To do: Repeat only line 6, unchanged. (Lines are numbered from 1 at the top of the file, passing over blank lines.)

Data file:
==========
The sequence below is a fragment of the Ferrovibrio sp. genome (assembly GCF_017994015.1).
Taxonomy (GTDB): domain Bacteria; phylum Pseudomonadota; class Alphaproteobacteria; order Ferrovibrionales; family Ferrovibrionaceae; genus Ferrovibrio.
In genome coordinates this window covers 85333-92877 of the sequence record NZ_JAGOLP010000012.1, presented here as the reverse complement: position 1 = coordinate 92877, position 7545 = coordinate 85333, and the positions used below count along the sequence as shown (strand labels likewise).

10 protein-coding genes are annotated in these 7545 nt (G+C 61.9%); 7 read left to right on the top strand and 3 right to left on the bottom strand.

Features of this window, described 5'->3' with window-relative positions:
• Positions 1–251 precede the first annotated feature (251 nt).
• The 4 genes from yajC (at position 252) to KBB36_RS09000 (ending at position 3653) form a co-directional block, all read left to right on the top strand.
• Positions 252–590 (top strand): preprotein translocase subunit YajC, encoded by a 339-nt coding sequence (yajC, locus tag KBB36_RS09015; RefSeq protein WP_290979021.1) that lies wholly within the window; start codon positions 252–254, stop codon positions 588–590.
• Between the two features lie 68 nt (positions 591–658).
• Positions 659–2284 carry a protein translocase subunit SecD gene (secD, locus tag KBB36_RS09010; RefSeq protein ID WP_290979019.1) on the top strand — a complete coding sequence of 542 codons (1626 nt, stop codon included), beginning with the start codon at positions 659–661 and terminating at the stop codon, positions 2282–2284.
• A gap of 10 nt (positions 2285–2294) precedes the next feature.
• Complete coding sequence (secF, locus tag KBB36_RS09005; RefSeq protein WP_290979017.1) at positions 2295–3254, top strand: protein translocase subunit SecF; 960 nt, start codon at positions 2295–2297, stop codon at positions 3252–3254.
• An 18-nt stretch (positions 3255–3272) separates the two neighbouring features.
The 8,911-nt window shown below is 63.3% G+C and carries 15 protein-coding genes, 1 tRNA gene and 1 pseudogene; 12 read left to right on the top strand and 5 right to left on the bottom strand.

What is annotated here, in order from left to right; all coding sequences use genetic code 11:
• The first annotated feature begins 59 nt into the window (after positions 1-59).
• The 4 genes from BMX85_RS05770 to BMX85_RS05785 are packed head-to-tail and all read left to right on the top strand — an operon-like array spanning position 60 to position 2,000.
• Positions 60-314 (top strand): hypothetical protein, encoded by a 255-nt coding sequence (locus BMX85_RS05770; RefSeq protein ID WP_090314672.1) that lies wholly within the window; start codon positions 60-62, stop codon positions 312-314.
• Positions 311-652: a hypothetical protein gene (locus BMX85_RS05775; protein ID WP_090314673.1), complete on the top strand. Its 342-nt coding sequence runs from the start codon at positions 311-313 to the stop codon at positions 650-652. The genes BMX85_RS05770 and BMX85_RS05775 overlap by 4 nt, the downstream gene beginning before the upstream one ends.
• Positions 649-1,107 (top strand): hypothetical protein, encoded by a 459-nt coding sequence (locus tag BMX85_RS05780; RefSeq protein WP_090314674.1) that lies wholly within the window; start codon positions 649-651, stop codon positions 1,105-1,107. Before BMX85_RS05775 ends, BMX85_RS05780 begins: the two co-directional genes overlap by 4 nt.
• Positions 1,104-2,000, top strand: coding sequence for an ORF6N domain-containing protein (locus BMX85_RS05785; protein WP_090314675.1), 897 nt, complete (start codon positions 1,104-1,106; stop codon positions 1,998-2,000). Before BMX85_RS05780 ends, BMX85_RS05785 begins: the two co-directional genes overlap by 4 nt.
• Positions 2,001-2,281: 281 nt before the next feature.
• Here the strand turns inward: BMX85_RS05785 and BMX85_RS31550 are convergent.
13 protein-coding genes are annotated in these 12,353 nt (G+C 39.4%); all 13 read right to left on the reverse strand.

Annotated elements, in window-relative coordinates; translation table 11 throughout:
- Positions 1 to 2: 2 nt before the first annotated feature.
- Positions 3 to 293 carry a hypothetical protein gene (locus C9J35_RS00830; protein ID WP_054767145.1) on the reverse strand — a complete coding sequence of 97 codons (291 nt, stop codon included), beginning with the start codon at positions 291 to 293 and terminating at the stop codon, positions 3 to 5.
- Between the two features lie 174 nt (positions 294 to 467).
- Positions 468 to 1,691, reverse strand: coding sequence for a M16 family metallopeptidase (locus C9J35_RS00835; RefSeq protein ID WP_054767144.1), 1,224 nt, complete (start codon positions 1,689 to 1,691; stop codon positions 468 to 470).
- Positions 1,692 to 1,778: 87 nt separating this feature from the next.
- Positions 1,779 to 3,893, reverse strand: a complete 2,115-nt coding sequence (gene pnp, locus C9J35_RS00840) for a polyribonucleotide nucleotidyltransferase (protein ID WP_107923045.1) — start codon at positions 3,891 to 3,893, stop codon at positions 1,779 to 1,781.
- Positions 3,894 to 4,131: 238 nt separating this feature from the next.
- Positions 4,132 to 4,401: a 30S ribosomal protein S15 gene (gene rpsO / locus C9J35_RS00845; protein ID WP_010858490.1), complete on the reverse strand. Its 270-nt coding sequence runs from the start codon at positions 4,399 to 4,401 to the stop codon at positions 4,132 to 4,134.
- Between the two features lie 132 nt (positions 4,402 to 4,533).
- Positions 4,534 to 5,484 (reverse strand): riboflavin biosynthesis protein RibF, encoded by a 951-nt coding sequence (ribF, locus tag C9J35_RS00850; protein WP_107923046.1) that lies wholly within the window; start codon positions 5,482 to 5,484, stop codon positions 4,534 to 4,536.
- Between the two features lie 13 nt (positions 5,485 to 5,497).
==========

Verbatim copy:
• Positions 1–251 precede the first annotated feature (251 nt).